The packaging of the old stuff is interesting, too. It's very heavy box board, by today's standards. This was found in an 1880's house in West St. Paul (which is immediately south of downtown. . .no kidding). The first electrification of the structure happened in the 1920's, and the installer left his "trash" between the joists of the second floor floor.

Al


Al Hildenbrand
#103374 07/21/02 07:59 PM
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Joe,
What did ElectricAL talk about? He has one I never heard of? Knockout parts for loom? What is that? Did I send you the picture of LOOM? If not I will send it in the next batch.

Caper

#103375 07/21/02 09:26 PM
Joined: Oct 2001
Posts: 597
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Caper,

[Linked Image from usfamily.net]
This is the back of a 1920's bevel back gangable switch box. The steel is not galvanized, just painted black. The loom knock outs (the bottom two are the most visible) were intended to be punched into the box with something like a tack hammer.

[Linked Image from usfamily.net]
A cotton binder from a coil of Loom.

[Linked Image from usfamily.net]
This is hard to read, even when I have it in my hands. This photo is color shifted a bit from yellow to red to enhance the actual yellow ink (for Gold) on the old yellow of the box board. The box reads: 1 Roll, No. 8 Size, Gold Bond, Pure Rubber, Splicing Tape, Northwestern Electric Equipment Co., Jobbers of Electrical Supplies, 174-78 E. Sixth St., St. Paul, Minn.

[Linked Image from usfamily.net]
A scrap of foil, or sheet, solder. Paste flux on a splice and crumple the solder around it, then apply heat. Viola! Flowed solder joint.

[This message has been edited by ElectricAL (edited 07-22-2002).]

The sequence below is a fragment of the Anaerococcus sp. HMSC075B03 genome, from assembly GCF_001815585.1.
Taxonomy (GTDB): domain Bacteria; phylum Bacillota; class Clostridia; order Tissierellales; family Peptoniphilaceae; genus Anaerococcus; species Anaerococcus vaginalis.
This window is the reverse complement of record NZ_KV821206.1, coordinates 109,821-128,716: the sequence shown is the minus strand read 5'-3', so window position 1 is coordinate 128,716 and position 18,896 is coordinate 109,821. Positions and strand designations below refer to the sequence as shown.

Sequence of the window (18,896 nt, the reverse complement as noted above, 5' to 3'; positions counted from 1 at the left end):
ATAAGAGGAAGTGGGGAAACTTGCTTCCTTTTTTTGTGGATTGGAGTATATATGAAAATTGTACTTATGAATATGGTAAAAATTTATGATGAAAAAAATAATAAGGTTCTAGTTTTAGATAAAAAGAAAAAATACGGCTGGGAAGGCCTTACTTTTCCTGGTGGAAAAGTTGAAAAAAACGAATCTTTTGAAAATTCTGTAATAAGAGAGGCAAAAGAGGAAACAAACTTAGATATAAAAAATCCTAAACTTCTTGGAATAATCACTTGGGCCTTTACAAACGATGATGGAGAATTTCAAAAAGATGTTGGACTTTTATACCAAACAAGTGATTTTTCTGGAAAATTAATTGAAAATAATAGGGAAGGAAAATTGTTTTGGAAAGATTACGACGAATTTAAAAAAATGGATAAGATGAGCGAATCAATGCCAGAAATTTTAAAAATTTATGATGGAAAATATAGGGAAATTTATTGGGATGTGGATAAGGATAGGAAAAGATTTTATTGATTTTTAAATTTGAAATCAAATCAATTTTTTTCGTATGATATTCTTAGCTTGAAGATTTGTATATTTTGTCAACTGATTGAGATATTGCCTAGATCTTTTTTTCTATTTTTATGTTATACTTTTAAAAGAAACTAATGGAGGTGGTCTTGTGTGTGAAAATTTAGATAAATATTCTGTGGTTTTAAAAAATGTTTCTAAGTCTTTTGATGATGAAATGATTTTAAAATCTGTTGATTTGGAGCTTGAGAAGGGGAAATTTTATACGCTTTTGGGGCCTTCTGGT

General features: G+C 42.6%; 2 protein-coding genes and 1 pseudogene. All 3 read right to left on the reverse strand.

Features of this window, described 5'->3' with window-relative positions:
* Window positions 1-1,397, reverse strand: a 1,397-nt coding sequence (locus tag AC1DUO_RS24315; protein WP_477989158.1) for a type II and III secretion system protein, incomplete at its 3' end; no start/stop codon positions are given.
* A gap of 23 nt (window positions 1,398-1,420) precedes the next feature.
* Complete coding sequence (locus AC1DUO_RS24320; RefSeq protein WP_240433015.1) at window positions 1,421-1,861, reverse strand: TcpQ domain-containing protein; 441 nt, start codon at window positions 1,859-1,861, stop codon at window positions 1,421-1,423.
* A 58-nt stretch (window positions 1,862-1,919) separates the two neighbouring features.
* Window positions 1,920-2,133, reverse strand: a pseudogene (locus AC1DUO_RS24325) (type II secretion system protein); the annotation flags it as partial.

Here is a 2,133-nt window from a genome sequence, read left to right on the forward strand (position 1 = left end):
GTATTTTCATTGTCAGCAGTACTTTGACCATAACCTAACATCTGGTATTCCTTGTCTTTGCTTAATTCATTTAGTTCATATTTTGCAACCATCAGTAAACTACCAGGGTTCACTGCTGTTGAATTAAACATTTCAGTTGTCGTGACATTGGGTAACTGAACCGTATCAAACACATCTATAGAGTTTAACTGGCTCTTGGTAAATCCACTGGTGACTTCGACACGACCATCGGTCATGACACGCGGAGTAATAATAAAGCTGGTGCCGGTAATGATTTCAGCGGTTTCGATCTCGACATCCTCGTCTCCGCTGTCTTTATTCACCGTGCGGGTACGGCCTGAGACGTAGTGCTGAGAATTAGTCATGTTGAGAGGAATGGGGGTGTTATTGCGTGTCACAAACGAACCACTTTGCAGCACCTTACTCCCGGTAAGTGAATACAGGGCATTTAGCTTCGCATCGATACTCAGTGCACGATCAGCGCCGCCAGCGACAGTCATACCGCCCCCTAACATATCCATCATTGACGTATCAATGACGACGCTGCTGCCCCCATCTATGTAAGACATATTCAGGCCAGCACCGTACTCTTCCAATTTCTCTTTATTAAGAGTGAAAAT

Al Hildenbrand
#103376 07/22/02 08:08 AM
Joined: Nov 2001
Posts: 745
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Caper: Is the white receptacle (mentioned by Texas Ranger) a one-piece device, or are there two pieces - an edison base socket + a plug body?

Also, have you seen an edison base socket which mounts flush in a wall, inside a device box? An old church here (built in 1926, and only minimally rewired since that time) had (has?) a large number of these guys, each one protected by a nice brass plate with a little flap that lifts up to expose the socket for use. At the time, I believe this may have been the only way to connect portable cord-and-plug equipment to a source of power. I remember seeing an old electric heater that had a screw body wired to the end of it's power cord instead of the male connectors everyone knows today. Kinda odd, though...in a couple of locations, there were 30a plug fuses screwed into these wall sockets, and I don't think this was an attempt to keep little fingers from harm because the fuse element was still intact. [Linked Image]

Mike (mamills)

[This message has been edited by mamills (edited 07-22-2002).]

[This message has been edited by mamills (edited 07-22-2002).]

#103377 07/22/02 07:55 PM
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Mike,

That white receptacle is one piece. It would mount to the wall and your Knob and Tube wiring would attach to the brass screws. I haven't seen many of these installed, but I have only found the one. I have seen many,many of those old black boxes with the 2 holes for the loom. I have a picture of the loom which I will send in. As for the Edison based sockets that you mentioned, I haven't seen them either. I worked in northern NJ and many towns/cities have buildings 100-200 years old. Many still have the old wiring still in place and in use today.